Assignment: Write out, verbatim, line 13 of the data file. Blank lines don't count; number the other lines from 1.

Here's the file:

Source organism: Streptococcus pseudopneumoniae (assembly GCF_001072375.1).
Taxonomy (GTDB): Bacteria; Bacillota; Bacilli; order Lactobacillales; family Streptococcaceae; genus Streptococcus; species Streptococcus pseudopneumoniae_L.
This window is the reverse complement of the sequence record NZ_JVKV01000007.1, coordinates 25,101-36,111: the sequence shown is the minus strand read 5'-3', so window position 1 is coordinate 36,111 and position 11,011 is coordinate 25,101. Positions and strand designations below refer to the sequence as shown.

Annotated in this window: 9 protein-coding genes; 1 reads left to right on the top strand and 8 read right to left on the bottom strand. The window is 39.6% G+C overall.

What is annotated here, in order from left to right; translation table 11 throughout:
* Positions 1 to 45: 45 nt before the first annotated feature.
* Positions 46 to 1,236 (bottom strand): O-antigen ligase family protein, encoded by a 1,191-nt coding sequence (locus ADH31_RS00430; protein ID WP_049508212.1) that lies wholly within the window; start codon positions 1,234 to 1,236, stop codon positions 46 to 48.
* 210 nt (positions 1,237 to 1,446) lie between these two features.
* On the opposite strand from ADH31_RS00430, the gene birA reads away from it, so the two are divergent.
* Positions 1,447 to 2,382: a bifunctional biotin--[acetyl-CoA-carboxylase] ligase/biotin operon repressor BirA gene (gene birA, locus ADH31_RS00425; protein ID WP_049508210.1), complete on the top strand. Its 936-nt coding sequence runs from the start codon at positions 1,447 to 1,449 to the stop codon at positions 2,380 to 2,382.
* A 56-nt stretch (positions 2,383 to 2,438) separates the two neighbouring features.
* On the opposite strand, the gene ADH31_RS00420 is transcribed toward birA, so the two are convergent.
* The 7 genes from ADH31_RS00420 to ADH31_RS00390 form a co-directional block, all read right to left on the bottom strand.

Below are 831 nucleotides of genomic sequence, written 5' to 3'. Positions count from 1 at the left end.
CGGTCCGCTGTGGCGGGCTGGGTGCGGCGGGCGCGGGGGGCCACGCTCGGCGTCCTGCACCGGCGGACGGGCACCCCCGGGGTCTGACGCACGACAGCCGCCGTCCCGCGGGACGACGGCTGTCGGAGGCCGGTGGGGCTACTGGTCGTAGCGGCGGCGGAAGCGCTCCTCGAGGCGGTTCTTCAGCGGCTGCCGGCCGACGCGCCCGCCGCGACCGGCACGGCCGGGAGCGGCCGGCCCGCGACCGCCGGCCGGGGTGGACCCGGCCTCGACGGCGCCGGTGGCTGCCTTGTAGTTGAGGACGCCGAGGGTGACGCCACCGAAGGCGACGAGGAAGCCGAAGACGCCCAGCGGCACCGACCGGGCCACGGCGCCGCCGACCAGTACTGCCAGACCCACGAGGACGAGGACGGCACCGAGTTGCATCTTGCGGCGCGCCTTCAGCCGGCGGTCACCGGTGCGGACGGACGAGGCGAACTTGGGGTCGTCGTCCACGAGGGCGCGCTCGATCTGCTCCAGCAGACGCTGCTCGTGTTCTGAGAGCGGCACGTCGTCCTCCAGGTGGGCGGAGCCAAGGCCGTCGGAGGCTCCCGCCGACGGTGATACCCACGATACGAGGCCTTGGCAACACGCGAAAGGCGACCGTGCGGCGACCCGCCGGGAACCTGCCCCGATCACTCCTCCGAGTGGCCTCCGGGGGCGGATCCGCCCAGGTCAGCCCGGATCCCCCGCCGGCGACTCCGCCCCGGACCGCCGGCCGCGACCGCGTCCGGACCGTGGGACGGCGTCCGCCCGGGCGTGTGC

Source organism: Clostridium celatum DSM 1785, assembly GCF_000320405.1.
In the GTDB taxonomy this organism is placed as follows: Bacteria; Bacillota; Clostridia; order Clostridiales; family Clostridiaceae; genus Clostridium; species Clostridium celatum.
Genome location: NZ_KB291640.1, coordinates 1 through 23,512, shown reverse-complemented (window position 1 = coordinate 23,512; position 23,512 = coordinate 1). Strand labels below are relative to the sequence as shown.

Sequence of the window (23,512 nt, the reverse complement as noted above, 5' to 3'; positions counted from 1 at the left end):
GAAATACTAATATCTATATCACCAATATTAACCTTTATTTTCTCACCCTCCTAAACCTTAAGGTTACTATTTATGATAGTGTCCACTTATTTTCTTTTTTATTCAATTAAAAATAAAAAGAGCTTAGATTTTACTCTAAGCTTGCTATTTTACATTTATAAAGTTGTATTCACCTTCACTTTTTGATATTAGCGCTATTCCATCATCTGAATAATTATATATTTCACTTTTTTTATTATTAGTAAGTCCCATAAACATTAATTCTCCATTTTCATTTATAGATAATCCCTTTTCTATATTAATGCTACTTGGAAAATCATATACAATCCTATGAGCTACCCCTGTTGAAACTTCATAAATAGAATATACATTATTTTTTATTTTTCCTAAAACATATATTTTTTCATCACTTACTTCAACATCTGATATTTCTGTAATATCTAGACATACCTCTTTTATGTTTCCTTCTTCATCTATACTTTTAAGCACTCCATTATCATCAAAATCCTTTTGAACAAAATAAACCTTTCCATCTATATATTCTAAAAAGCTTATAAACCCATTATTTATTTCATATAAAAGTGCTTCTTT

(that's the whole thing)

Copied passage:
* The 7 genes from ADH31_RS00420 to ADH31_RS00390 form a co-directional block, all read right to left on the bottom strand.